Use this URL to cite or link to this record in EThOS:
Title: A study of the invasion and the cellular response of an in vitro 3D oral mucosal model by Porphyromonas gingivalis
Author: Pinnock, Abigail
ISNI:       0000 0004 2731 7796
Awarding Body: University of Sheffield
Current Institution: University of Sheffield
Date of Award: 2012
Availability of Full Text:
Access from EThOS:
Access from Institution:
Periodontitis is a leading cause of tooth loss worldwide. The Gram-negative anaerobe, Porphyromonas gingivalis, has been implicated in the initiation and cyclical progression of this inflammatory disease, which may be associated with its ability to invade oral epithelial cells. The majority of studies investigating P. gingivalis invasion have utilised monolayer cultures of epithelial cells. However, these do not represent the oral mucosa due to the lack of a multi-layered epithelium and fibroblast-embedded connective tissue. Therefore, a fibroblast-containing, connective-tissue collagen scaffold was used to create three-dimensional oral mucosal models (OMM). These were constructed using oral fibroblasts and either the oral keratinocyte cell line (H357) or normal oral keratinocytes (NOK) isolated from healthy patients. OMM were raised to the air-to-liquid interface allowing keratinocyte stratification and differentiation (gingival/buccal OMM) or completely submerged resulting in epithelium consisting of 2-3 cell layers (junctional epithelial OMM). Both models resembled normal oral tissue in terms of immunohistochemical staining for several cytokeratin markers, laminin 5 and E-cadherin. A standard antibiotic protection assay was optimised for OMM and percentage invasion was shown to be similar to that of monolayer cultures. The optimal method was an incubation period of 3-6 hours of OMM with P. gingivalis in an aerobic atmosphere and release of intracellular P. gingivalis by homogenisation. Using these optimised conditions, a range of parameters of P. gingivalis invasion were investigated. At diseased periodontal sites there is an increase in the level of haemin and pocket temperature due to inflammation. The culture of P. gingivalis in both a haemin-rich and high temperature environment resulted in an increase in invasion, suggesting that active periodontal sites may preferentially support bacterial internalisation. Additionally, it was shown that following invasion, P. gingivalis can leave epithelial cells after as little as three hours, which may contribute to the periods of progression and remission commonly observed with this disease. Furthermore, the concentration of environmental haemin has previously been shown to influence the expression of P. gingivalis gingipains and it was thought that this may also influence invasion. Indeed, percentage invasion was shown to increase with loss of gingipain activity, particularly Arg-gingipain. This suggested that the degradation of epithelial cell receptors by gingipains may contribute to a decrease in the ability of this bacterium to invade. Candidate host receptors were the complement receptor CD46, tetraspanin family members and the integrin α5β1. These receptors were blocked using antibodies or cells transfected with siRNA to inhibit their function. A small effect on invasion was seen using anti-α5β1 but the antibodies to other molecules did not influence the invasion of P. gingivalis suggesting that there may be some redundancy in the uptake system exploited by the bacteria. Finally, the response of epithelial cells to invasion by P. gingivalis in terms of cytokine release and expression was determined. Using a semi-quantitative cytokine array, there was a decrease in the majority of cytokines tested in the presence of P. gingivalis when compared with TNFa-stimulated control cells which was assumed to be due to the proteolytic action of P. gingivalis gingipains. Due to the conflicting nature of the literature regarding the modulation of CXCL8 by P. gingivalis, this chemokine was selected for further quantification using monolayer cultures. ELISA and quantitative PCR indicated that, in the presence of P. gingivalis, CXCL8 protein concentration decreased in a gingipain-dependent manner, whereas mRNA expression of CXCL8 increased following stimulation by P. gingivalis, suggesting post-transcriptional and/or post-translational modification of CXCL8 by gingipains. No change in protein concentration or mRNA expression was observed following stimulation of OMM which may reflect the multi-layered nature of this model. Differences between monolayer and OMM indicate a role for OMM to investigate bacterial invasion and resultant cytokine release due to its comparability with the oral mucosa. The work presented in this thesis has described the development, characterisation and optimisation of OMM to investigate invasion by P. gingivalis. Invasion was shown to be influenced by environmental changes and P. gingivalis protease expression. Although P. gingivalis degrades key surface molecules including CD46, tetraspanins and α5β1, blocking experiments with antibodies could not explain the protease-dependent effects on invasion. Modulation of cytokine production, particularly CXCL8, by P. gingivalis gingipains, may contribute to a disruption in leukocyte recruitment resulting in a dysregulated inflammatory response. Future development of OMM in terms of including an immune cell element and endothelial component to extend the study of P. gingivalis-host cell interactions will add value to this model. The data presented here indicate that P. gingivalis invasion of the epithelium is likely to be an important contributor to periodontal disease progression.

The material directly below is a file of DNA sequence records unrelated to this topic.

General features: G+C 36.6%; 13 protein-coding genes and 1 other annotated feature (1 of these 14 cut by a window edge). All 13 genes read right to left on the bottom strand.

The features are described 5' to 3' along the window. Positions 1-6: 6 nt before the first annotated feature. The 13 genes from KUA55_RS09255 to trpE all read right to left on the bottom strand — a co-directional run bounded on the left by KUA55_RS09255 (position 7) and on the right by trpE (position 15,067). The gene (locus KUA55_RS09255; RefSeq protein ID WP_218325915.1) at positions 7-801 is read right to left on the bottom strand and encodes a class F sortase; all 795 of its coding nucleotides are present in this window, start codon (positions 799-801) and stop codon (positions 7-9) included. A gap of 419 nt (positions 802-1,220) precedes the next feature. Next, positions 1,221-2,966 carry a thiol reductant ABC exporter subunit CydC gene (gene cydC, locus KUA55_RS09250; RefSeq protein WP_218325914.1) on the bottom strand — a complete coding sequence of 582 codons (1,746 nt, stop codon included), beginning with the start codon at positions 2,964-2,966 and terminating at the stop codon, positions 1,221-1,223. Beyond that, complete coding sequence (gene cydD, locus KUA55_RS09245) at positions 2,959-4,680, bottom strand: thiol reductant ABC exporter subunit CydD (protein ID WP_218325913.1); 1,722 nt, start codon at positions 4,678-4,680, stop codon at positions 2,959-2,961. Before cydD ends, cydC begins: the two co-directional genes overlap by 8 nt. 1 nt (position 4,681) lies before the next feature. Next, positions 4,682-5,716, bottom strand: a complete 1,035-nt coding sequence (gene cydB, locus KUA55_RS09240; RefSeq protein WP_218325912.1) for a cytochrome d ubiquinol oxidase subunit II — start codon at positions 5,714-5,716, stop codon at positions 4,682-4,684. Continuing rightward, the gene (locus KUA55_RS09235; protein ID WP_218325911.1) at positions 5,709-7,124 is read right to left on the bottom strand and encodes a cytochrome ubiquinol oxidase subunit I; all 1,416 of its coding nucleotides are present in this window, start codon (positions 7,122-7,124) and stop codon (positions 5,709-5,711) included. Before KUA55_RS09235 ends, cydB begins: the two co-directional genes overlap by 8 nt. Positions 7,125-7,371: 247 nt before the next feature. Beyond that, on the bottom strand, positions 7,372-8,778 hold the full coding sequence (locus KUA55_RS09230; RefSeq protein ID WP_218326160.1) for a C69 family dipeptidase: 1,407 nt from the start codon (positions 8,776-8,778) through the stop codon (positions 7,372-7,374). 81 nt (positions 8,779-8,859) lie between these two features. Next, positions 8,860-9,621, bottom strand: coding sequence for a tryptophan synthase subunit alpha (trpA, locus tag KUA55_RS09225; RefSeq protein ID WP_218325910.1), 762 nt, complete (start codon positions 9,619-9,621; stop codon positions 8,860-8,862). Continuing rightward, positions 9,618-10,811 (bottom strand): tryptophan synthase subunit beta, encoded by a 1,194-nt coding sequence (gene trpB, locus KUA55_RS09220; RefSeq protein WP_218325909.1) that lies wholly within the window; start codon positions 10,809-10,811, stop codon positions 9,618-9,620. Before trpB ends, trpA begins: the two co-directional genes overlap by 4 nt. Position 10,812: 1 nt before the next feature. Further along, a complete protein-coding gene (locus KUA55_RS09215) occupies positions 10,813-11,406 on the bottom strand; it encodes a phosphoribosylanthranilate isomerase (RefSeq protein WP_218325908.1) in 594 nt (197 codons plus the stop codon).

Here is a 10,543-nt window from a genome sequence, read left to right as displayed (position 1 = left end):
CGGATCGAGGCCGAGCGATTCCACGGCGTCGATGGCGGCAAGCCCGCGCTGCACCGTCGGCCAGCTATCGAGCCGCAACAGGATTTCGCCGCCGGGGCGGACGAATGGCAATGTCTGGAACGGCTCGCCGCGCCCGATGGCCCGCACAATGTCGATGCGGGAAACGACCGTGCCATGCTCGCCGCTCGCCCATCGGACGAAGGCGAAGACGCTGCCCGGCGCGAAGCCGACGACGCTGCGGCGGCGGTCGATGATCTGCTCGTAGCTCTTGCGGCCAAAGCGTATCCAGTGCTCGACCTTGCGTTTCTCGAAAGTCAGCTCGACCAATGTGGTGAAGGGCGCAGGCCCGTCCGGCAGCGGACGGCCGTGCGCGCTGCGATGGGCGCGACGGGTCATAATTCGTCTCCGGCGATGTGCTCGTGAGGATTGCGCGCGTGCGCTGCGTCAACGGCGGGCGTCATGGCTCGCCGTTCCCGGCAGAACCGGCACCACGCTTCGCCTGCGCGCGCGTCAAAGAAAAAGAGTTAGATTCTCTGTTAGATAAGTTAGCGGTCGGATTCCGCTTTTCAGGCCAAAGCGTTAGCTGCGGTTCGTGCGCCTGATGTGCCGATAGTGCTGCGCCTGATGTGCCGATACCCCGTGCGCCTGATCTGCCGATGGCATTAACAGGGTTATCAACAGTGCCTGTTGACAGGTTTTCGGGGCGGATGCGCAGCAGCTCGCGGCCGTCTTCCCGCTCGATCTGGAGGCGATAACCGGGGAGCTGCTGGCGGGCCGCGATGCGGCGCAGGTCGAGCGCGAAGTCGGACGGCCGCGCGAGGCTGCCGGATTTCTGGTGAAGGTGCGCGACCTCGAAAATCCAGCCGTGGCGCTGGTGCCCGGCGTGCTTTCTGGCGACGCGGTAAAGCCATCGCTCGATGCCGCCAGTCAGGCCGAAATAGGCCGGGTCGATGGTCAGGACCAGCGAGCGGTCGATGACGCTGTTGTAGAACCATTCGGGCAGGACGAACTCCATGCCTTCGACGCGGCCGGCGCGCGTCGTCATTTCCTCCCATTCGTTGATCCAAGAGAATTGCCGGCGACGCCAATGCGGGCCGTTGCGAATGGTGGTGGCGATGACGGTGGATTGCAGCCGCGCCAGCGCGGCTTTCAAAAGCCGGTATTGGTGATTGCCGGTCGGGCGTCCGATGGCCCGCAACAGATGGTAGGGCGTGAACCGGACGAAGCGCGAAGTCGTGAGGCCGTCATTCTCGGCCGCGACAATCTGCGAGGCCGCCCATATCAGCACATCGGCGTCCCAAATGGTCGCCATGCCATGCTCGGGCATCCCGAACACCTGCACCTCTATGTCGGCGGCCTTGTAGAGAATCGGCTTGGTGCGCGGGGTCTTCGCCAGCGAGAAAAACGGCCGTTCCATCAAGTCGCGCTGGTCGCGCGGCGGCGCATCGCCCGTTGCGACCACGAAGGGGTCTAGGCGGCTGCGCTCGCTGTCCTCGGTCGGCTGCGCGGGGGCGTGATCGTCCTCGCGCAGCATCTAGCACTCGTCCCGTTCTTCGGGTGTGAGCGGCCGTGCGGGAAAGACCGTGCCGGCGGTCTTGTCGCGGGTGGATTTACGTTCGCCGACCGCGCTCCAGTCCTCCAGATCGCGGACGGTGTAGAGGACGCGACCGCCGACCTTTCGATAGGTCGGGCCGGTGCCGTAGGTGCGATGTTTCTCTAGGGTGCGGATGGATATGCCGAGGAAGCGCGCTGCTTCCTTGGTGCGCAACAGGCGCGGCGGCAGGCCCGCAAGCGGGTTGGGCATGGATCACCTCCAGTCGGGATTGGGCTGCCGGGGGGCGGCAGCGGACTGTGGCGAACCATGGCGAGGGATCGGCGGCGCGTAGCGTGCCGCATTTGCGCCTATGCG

Supervisor: Douglas, C. W. I. ; Murdoch, C. ; Moharamzadeh, K. Sponsor: Not available
Qualification Name: Thesis (Ph.D.) Qualification Level: Doctoral
EThOS ID:  DOI: Not available